for (int tid = thread_num; tid < n; tid += blockDim.x * gridDim.x)
    {
        const unsigned char loc = location_code[tid];

        if (loc != 0)
        {
            // To fracture, we need the tetrahedron for its face data

            const tetrahedron t = tetrahedra[tet_index[tid]];

            const int faces[4][3] = { { t.v[3], t.v[2], t.v[1] },
                                      { t.v[0], t.v[2], t.v[3] },
                                      { t.v[0], t.v[3], t.v[1] },
                                      { t.v[0], t.v[1], t.v[2] }
                                    };

            tetrahedron *address = tetrahedra + tet_index[tid];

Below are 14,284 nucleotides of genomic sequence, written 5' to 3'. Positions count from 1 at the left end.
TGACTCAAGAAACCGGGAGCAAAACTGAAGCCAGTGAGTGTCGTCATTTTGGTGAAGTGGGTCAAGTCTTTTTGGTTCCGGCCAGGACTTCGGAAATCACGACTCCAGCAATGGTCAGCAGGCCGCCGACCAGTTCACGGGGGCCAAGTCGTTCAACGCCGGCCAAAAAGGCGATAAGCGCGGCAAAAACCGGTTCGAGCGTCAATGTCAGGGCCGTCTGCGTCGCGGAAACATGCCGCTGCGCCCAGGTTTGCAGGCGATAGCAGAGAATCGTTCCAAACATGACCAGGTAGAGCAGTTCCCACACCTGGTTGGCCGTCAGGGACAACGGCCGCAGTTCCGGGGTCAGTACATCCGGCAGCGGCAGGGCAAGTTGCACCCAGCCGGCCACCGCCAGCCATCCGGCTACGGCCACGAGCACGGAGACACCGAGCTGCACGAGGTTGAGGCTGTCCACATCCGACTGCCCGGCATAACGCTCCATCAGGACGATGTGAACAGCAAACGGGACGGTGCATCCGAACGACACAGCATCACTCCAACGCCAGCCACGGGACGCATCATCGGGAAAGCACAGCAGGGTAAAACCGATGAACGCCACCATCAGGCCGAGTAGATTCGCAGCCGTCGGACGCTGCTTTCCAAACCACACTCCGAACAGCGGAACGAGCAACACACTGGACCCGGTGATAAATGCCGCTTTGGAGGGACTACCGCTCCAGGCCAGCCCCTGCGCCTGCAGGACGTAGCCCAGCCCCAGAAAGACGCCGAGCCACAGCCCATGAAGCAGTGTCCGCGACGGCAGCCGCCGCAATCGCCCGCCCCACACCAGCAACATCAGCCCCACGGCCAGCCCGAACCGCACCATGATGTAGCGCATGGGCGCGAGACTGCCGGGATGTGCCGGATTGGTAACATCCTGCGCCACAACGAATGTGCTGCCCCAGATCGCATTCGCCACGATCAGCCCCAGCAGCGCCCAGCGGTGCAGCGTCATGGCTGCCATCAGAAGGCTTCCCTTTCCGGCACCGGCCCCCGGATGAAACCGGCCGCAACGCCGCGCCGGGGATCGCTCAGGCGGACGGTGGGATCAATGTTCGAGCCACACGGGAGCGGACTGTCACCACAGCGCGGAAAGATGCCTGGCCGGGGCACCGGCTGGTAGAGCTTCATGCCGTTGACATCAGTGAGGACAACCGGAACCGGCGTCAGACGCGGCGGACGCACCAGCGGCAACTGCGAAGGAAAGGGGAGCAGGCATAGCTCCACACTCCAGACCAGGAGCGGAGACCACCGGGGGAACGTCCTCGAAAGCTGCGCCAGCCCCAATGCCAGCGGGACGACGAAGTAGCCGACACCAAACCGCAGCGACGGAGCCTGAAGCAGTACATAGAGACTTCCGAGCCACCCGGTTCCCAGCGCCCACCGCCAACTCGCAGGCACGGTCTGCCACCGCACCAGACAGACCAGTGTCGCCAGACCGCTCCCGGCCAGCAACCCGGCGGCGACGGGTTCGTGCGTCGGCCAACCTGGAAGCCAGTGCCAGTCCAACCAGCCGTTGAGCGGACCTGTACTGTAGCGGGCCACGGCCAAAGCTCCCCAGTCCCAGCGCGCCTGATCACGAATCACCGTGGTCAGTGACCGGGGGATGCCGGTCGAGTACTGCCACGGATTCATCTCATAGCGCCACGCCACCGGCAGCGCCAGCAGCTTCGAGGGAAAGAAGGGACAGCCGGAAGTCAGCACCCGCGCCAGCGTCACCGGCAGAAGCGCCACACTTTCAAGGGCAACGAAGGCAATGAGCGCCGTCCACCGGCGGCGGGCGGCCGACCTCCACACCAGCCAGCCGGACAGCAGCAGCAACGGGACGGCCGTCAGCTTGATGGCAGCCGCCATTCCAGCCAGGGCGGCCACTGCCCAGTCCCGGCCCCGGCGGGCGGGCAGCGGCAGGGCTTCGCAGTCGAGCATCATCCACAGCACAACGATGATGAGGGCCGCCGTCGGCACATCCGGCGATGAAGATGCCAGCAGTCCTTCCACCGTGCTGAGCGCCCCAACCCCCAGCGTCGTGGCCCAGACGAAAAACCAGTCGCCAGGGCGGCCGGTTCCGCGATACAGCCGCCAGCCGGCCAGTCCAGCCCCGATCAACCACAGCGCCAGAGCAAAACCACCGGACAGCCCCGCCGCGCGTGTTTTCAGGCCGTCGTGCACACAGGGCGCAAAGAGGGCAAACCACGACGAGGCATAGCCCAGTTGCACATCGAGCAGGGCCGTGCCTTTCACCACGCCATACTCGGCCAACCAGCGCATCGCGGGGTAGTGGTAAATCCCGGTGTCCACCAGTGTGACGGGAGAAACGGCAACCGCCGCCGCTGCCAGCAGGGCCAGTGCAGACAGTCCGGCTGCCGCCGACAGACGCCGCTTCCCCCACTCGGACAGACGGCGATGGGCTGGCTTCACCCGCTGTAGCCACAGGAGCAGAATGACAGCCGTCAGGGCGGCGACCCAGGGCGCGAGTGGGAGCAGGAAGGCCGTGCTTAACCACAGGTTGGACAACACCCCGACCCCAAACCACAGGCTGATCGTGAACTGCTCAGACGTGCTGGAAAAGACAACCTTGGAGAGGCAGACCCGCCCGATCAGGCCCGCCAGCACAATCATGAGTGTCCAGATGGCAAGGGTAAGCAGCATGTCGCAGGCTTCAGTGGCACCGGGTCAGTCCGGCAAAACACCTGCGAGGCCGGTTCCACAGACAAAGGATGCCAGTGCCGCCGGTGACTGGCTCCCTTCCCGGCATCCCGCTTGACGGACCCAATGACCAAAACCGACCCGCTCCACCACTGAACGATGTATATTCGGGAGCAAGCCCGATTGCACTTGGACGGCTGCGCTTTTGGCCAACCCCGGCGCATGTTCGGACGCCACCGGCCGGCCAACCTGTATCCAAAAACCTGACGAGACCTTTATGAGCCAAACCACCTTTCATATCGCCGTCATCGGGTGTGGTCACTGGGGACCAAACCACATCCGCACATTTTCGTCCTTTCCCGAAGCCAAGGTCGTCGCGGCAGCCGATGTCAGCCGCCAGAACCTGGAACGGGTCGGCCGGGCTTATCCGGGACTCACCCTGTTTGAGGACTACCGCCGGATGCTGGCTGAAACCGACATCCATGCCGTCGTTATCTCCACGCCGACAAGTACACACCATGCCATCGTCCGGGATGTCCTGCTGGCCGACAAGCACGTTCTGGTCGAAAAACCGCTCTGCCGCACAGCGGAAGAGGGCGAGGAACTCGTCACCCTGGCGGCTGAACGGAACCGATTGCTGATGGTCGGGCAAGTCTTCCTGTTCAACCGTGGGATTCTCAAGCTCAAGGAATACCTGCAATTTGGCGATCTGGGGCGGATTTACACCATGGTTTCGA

int pos = 0;

            for (int i = 0; i < 4; ++i)
            {
                if (loc & (1 << i))
                {
                    const tetrahedron *tmp = 
                        new(address) tetrahedron(faces[i][0],
                                                 faces[i][1],
                                                 faces[i][2],
                                                 pt_index[tid]);

                    address = tetrahedra + num_tetrahedra
                            + insertion_marked[i] + pos;
                    ++pos;

                    // This is the print that causes the compiler to die.

                    //printf("%d, %d, %d, %d\n", tmp->v[0], tmp->v[1], tmp->v[2], tmp->v[3]);
                }
            }
        }
    }
}

Edit :

Apparently, this code will work though :

if (loc & (1 << i))
                {
                    const tetrahedron *tmp = 
                        new(address) tetrahedron(faces[i][0],
                                                 faces[i][1],